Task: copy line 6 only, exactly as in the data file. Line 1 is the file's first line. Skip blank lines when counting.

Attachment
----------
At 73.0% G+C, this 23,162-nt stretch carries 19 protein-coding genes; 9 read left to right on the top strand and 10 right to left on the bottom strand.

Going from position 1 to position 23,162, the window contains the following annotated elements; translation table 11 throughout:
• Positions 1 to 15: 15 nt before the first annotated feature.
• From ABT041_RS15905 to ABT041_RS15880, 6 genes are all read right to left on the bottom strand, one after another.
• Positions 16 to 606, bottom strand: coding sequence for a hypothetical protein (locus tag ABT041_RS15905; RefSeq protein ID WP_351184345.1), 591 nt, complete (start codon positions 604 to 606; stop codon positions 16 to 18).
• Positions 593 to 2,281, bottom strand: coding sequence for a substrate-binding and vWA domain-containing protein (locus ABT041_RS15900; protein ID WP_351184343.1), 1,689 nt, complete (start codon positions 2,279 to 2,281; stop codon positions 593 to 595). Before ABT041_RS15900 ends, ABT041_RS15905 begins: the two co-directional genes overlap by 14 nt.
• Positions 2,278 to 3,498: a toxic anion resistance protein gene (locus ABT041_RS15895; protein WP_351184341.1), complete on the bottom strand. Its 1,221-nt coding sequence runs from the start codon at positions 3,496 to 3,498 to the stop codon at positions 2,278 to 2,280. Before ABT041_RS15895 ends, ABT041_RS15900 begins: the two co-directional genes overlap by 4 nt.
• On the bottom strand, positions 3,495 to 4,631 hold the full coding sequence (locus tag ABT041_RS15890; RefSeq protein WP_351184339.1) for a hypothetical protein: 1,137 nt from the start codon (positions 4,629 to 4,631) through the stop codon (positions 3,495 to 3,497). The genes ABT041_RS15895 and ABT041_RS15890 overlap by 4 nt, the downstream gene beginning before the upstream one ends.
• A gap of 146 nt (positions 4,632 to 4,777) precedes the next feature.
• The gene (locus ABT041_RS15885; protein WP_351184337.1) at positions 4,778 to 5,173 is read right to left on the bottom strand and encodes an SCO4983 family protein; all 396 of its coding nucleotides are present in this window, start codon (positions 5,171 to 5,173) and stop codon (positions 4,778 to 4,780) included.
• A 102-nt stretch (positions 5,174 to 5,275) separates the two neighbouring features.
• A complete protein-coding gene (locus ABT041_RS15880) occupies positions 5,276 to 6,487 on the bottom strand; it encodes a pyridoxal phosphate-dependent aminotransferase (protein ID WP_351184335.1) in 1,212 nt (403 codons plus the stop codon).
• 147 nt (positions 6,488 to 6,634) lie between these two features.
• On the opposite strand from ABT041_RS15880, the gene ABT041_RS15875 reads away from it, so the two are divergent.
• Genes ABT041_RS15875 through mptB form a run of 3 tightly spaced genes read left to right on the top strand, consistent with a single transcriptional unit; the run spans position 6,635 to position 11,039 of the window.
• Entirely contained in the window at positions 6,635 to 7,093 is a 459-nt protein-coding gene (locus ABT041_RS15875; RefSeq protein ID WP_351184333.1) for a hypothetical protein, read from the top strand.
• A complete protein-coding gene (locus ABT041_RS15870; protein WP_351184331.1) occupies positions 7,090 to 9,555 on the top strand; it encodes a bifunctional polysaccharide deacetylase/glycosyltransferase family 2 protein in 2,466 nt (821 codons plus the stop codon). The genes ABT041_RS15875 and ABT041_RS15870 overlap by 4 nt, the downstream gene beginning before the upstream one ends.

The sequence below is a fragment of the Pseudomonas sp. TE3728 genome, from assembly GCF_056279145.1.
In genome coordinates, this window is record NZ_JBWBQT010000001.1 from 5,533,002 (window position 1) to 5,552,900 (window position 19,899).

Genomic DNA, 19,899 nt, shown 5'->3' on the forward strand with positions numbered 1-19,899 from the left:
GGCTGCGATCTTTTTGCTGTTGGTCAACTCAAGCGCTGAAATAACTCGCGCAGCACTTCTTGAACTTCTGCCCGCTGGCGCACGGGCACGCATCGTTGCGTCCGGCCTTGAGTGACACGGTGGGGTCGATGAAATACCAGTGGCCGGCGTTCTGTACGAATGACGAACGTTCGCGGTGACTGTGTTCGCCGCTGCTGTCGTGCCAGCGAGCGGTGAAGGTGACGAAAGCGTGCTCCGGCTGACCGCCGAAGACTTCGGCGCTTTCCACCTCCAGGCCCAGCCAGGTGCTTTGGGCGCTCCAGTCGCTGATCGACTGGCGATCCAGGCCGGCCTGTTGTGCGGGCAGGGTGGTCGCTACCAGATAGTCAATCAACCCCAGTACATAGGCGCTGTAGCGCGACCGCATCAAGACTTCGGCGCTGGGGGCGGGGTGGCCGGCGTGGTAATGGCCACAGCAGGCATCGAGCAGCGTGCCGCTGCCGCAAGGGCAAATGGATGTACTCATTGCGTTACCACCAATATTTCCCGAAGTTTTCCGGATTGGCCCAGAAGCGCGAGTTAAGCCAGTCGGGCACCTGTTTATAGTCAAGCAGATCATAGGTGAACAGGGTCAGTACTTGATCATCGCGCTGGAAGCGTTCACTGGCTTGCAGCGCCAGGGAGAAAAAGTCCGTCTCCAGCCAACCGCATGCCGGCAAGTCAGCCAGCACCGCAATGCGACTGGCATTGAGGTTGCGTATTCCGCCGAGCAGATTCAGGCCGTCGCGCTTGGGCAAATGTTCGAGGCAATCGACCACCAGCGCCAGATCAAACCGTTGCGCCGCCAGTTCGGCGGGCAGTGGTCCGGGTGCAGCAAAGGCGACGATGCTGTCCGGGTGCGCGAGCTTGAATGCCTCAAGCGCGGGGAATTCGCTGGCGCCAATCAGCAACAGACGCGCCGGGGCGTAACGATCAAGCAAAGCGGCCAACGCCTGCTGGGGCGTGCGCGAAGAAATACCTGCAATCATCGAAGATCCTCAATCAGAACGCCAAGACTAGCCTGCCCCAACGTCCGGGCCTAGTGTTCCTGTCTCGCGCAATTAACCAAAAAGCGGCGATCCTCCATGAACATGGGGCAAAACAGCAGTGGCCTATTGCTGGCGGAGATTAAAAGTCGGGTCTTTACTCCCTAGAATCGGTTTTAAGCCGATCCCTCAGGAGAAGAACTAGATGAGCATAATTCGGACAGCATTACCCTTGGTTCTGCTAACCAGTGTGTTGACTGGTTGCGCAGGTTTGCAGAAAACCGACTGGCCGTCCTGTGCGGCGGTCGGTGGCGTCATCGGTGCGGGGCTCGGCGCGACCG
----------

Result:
• Positions 593 to 2,281, bottom strand: coding sequence for a substrate-binding and vWA domain-containing protein (locus ABT041_RS15900; protein ID WP_351184343.1), 1,689 nt, complete (start codon positions 2,279 to 2,281; stop codon positions 593 to 595). Before ABT041_RS15900 ends, ABT041_RS15905 begins: the two co-directional genes overlap by 14 nt.